The first European to document the island was Thomas Gilbert in 1788. He named the island Matthew's Island, named for the owner of his ship, the Charlotte. Subsequently, errors changed the name to Charlotte Island.[2] Then the first missionary to live in Kiribati arrived at Abaiang on 16 November 1857. He was Hiram Bingham II of the American Board, a Boston-based missionary group. This Hiram Bingham was the son of Hiram Bingham I who was one of the first and most influential missionaries to Hawaii. Hiram Bingham II and his wife were accompanied to Abaiang by Hawaiian pastor Joel Hulu Mahoe and his wife.[12] Bingham landed at the village of Koinawa and a memorial was erected at the spot during the centennial celebrations in 1957.

During World War II, the Imperial Japanese Army occupied the island from December 1941 to November 1943.[1][9] It was captured by the U.S. military and used as an offensive staging base.[1]

Main sights

Abaiang Post Office opened around 1910.[13]

The Catholic community also has strong ties to Abaiang and completed the building of the imposing Church of Our Lady of the Rosary, also at Koinawa village, in October 1907. This work was done under the supervision of a priest from Belgium who was given the local name of Father Ioane. He lived and worked so long on Abaiang and became so well loved that the village of Borotiam was named in honour of his home country Belgium (Borotiam being the local vernacular for Belgium). This church celebrated its centennial in 2007 with a fresh paint job and a celebration whose special guest was the current President.

The foremost institution of Abaiang is St. Josephs College. The Principal during the country's silver jubilee celebrations was Paul Chilton, a British migrant. St. Joseph's College was founded in 1939. In the past 65 years it has gone from strength to strength and is now a leading centre for learning in Kiribati. Its alumni include both current President His Excellency Anote Tong, and previous incumbent Teburoro Tito.

Visiting Abaiang

Abaiang airport building


The atoll is served by Abaiang Atoll Airport, situated between the villages of Tabwiroa and Tuarabu. Air Kiribati operates three flights a week that connect Abaiang with Marakei and the international airport at South Tarawa.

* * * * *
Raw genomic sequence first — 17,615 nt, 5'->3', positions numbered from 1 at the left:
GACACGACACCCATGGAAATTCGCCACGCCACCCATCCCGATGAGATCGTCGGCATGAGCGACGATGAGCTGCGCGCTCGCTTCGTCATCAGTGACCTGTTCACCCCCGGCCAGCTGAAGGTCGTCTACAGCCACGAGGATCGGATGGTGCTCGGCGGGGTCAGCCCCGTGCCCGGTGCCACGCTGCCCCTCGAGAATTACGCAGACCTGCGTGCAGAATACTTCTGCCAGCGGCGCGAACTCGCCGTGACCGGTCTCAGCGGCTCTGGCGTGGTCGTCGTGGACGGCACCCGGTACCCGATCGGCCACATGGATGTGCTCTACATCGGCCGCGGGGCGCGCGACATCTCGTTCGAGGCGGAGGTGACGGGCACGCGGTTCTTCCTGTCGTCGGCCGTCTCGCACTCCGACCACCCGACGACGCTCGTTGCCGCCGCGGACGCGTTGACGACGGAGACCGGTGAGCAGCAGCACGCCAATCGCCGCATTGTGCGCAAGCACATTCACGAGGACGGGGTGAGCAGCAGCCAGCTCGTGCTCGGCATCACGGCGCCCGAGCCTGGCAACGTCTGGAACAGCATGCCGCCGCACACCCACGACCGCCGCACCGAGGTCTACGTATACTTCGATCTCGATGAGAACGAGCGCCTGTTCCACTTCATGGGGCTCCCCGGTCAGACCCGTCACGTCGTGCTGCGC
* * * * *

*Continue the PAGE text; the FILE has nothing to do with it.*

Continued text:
There are also boat charters available from South Tarawa to Abaiang.


  • To Marakei atoll: 40 km (over sea)
  • To Tarawa atoll: 11 km (over sea)
  • To South Tarawa (national capital, on Tarawa): 43 km (over sea)


There are three guesthouses on Abaiang.[14] The Island Council guest house is situated in Taburao village and welcomes tourists as well as providing accommodation for Government workers and other travellers. "Ouba Islet Resort" is an eco-tourism resort on Ouba island in the north-western perimeter of the atoll, which has been operating since July, 2006. "Teiria Islet Beach Escape" is a small resort on the islet of Teiria.


  1. ^ a b c Canby 1984, p. 1
  2. ^ a b c Hoiberg 1998, p. 7
  3. ^ a b c d e f g "4. Abaiang" (PDF). Office of Te Beretitent - Republic of Kiribati Island Report Series. 2012. Retrieved 2 May 2015. 
  4. ^ a b c Kiribati National Statistics Office 2012, pp. 36–37
  5. ^ a b "Tebunginako Village". Office of Te Beretitent - Republic of Kiribati. Retrieved 28 April 2015. 
  6. ^ a b Anon 2012
  7. ^ Kiribati National Statistics Office 2012, p. 31
  8. ^ Kiribati National Statistics Office 2012, p. 223
  9. ^ a b Cohen 1998, p. 2
  10. ^ Fortune 2000, p. 583
  11. ^ Aileen 2010, p. 2
  12. ^ Judd 1920, p. 49
  13. ^ Anon 2005
  14. ^ Anon 2012a


  • Aileen (2010). "About Abaiang Island". Kiribati for Travellers. Government of Kiribati. Archived from the original (PDF) on August 9, 2014. Retrieved August 9, 2014. 
  • Anon (2005). "Post Office List: Details for Gilbert & Ellice Islands Post Offices". Premier Postal History. Archived from the original on August 9, 2014. Retrieved August 9, 2014. 
  • Anon (2012). "Tebunginako Village". Kiribati Climate Change. Government of Kiribati. Archived from the original on August 9, 2014. Retrieved August 9, 2014. 
  • Anon (2012a). "Outer Islands Accommodation - Gilbert Group of Islands". Government of  
  • Canby, Courtlandt (1984). "Abaiang Atoll". In Carruth, Gorton. The Encyclopedia of Historic Places. I: A-L. New York, NY: Fact on File Publications.  
  • Cohen, Saul B., ed. (1998). "Abaiang". The Columbia Gazetteer of the World. 1: A to G. New York, NY: Columbia University Press.  
  • Fortune, Kate (2000). "Kiribati". In Lal, Brij V.; Fortune, Kate. The Pacific Islands, an Encyclopedia. Honolulu, HI: University of Hawai'i Press. pp. 582–584.  
  • Judd, Henry P. (1920). "The Hawaiian Mission to Marquesas and Micronesia". The Centennial Book: One Hundred Years of Christian Civilization in Hawaii: 1820-1920. Honolulu, HI: Central Committee of the Hawaiian Mission Centennial. 
  • Kiribati National Statistics Office (August 2012). "Report on the Kiribati 2010 Census of Population and Housing". 1: Basic Information and Tables. National Statistics Office, Ministry of Finance and Economic Development, Government of Kiribati. Archived from the original (PDF) on August 9, 2014. Retrieved August 9, 2014. 

External links

  • Exhibit: The Alfred Agate Collection: The United States Exploring Expedition, 1838-1842 from the Navy Art Gallery